Which is not to say that all Certified and Gold Certified partners are managed equally. For example, in addition to working with PAMs, U.S. partners with multi-regional or national customer bases get assistance from business development managers (BDM) in Redmond who perform the same functions as a PAM on a subsidiary-wide scale. In addition, the top several hundred ISVs worldwide, as measured by revenue, have BDMs with similar responsibilities in Microsoft's Developer and Platform Evangelism Group and the very biggest partners (such as SAP, Accenture, and HP) have BDMs in the Enterprise and Partner Group.

Interested in acquiring a BDM? No need to call us; we'll call you, Nelson says. Companies big enough to rate a BDM inevitably attract Microsoft's attention.  -- R.F.

Making Friends in High Places
Field relationships are critical, but contacts in Redmond can be equally beneficial, especially if your firm does business nationally or internationally. Just ask Jeff Rutherford, worldwide director of strategic alliances at ProClarity Corp., of Boise, Idaho, a maker of business intelligence software. When Microsoft released SQL Server 2005 last fall, strong ties with corporate enabled ProClarity to play a role in numerous launch events. Though local offices had significant leeway in shaping those events, lobbying from Redmond on ProClarity's behalf made an impact. It's a pattern Rutherford has seen before. "I wouldn't say it's impossible to get results in the field without corporate, but it's a much higher degree of difficulty to do it that way," he says.

For many partners, the most coveted relationships at corporate are with people in Microsoft's products groups. The Computer Solution Company, for example, uses its contacts on the Office and Visual Studio teams to offer input on potential improvements and sneak early peeks at pre-release code. "We get the capability to fold in functionality on behalf of our clients without having to wait and see if it's going to be there in the next version," says Romig. Having friends in Redmond also builds credibility with local account teams, he adds. For her part, Eversoll uses her connections among product marketers at corporate to get the inside scoop on upcoming GTMs.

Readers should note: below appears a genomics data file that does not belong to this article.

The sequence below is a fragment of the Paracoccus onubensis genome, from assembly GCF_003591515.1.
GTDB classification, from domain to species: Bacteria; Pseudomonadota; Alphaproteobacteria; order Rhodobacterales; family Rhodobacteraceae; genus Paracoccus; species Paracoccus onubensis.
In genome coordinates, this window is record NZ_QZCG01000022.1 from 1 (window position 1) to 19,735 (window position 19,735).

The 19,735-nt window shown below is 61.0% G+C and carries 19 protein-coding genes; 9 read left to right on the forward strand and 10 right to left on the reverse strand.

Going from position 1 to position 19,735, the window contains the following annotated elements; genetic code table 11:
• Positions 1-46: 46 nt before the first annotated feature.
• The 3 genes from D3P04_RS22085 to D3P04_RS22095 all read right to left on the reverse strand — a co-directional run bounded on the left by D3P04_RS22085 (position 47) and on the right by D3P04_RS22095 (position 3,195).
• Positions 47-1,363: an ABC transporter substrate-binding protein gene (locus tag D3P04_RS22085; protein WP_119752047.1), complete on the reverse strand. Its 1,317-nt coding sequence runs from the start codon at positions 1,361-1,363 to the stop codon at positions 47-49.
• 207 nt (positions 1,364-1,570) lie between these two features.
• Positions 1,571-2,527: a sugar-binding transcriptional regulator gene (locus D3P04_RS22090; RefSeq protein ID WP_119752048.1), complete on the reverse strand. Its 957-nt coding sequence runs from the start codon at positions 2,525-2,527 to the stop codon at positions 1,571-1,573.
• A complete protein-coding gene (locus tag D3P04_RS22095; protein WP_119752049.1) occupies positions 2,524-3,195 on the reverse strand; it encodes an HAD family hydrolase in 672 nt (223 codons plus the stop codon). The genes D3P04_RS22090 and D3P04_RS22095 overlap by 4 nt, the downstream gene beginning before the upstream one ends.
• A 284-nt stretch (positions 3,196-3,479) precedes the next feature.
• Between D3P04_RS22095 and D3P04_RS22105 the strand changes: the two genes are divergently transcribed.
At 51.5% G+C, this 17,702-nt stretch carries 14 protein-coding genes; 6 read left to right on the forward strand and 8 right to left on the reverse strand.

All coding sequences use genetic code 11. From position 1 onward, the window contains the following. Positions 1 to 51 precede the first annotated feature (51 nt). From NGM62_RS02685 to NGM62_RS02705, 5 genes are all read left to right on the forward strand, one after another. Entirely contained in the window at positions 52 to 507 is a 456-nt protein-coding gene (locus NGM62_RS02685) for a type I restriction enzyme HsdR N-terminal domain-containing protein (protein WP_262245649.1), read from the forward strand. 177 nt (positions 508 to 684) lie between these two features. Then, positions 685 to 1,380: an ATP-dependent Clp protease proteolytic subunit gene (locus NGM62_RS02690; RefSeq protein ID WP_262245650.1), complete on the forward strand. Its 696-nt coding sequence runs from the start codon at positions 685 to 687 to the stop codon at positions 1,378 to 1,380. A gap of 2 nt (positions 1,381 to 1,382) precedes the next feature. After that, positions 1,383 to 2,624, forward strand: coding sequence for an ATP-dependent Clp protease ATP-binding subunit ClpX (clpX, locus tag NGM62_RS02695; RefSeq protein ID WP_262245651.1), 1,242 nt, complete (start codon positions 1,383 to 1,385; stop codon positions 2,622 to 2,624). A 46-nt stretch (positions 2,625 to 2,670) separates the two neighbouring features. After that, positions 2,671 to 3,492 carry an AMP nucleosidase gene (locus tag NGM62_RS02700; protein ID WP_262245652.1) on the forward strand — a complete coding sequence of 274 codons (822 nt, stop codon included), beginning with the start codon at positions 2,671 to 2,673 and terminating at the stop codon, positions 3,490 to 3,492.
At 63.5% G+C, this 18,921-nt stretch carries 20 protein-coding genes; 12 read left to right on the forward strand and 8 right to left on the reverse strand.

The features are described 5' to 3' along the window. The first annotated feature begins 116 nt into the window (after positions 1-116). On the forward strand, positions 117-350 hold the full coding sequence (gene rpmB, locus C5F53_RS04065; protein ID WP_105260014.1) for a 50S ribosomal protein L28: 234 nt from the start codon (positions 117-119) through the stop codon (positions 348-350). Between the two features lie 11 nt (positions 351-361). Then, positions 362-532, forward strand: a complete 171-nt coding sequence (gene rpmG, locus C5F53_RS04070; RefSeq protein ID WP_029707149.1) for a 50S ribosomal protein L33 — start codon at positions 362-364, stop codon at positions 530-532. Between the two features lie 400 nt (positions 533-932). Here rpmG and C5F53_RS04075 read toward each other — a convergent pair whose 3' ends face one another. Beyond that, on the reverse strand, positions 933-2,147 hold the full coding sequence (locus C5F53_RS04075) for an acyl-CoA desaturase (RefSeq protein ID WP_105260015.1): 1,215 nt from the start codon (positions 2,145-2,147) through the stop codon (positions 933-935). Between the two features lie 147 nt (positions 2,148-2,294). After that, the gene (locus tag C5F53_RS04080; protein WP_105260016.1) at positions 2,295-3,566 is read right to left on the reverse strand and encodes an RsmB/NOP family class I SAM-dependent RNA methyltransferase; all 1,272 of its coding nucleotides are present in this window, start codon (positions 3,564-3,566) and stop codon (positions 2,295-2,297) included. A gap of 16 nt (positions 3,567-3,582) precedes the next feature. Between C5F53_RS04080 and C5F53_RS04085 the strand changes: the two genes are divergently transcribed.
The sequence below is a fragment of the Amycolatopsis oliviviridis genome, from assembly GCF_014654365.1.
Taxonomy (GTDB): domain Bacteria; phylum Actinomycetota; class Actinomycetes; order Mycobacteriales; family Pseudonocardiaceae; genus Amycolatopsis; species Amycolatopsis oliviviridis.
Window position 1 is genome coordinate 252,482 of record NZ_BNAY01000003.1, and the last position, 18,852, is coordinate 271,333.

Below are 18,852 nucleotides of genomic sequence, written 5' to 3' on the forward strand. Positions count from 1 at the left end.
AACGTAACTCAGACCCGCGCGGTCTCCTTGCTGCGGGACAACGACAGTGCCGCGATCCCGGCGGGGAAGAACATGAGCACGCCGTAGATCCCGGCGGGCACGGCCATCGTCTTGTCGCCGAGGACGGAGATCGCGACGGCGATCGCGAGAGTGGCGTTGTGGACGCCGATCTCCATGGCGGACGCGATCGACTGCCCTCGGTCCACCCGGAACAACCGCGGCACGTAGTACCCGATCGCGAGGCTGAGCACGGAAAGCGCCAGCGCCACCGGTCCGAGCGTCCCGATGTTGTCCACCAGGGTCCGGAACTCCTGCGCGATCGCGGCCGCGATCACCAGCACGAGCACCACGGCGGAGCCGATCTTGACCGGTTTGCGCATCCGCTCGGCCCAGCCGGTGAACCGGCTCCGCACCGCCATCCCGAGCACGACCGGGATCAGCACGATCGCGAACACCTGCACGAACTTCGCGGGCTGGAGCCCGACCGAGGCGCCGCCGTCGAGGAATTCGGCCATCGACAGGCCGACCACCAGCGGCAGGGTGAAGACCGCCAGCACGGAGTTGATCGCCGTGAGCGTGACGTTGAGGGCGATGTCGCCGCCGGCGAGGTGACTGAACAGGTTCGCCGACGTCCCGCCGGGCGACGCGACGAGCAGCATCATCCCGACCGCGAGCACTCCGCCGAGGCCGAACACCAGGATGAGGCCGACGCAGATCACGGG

The easiest way to get in touch with product groups is through a PAM. But don't expect instant results if you haven't yet built up a reputation as a dependable source of revenue. "That's what typically will get access and attention at corporate," says Shuey, of SourceCode. As always, companies that bring value to Microsoft are generally the first to get rewards back from it. Newer partners should concentrate on establishing a track record in the field before asking a PAM for introductions to the product groups, partners say.

There are ways to make contacts at corporate without a PAM's assistance. The simplest is to attend Microsoft events such as Tech·Ed, the Professional Developers Conference and the Worldwide Partner Conference. Those gatherings are often effective venues for meeting people from the products groups and elsewhere at Microsoft. Romig has struck up conversations at events that later landed his company in invitation-only early adopter programs.

Earning Attention
Nelson, of Microsoft's Worldwide Partner Group, discourages partners from fixating on the relationship hunt. "I personally believe that partners spend too much time on this," he says. Participate actively in events, training classes, and other offerings, argues Nelson, and relationships will evolve naturally over time. Above all, he counsels, keep your eye on the bottom line: "The way to get attention is be successful in the marketplace."

Few partners would disagree with that last assertion. "Microsoft relationships are very important, but you have to earn them," says Eversoll. "You have to come to the table with value, and once you do that the word spreads." It's worth the effort, says Romig.In some respects, at least, working with Microsoft is no different from working with any other company: "Regardless of how structured the org chart or processes may seem to be," he says, "business still comes down to relationships."

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About the Author

Rich Freeman is a Seattle, Wash.-based freelance writer specializing in business and technology.